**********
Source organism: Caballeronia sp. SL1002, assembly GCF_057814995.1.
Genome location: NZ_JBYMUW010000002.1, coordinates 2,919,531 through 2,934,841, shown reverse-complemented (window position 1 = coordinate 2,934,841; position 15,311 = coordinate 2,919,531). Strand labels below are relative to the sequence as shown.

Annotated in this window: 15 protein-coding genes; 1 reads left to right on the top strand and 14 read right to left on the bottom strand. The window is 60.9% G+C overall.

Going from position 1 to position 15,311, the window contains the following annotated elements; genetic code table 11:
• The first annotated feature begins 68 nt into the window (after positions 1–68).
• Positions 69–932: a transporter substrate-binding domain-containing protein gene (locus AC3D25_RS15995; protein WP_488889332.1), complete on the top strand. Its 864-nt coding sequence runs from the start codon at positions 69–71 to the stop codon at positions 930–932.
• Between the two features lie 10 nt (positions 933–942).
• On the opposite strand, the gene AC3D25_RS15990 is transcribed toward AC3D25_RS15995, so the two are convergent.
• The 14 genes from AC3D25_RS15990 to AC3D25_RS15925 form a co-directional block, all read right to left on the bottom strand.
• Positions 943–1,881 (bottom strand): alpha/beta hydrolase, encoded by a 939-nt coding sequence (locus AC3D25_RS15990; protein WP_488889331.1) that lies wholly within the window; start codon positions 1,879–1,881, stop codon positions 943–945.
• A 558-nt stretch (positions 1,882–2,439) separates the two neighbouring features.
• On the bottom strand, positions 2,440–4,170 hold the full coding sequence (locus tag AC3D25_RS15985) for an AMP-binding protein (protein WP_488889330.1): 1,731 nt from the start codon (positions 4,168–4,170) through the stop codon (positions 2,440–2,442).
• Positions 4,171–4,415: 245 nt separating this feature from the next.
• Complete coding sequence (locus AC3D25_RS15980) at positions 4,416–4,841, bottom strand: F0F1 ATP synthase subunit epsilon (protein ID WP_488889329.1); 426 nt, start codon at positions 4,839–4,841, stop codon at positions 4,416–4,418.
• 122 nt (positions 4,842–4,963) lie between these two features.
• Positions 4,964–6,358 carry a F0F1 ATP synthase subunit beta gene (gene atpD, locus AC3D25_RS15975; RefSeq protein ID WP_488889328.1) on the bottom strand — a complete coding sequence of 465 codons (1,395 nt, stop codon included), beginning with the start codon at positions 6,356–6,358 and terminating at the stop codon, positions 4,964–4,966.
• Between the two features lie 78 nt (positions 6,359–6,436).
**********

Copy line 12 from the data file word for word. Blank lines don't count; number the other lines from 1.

• On the bottom strand, positions 2,440–4,170 hold the full coding sequence (locus tag AC3D25_RS15985) for an AMP-binding protein (protein WP_488889330.1): 1,731 nt from the start codon (positions 4,168–4,170) through the stop codon (positions 2,440–2,442).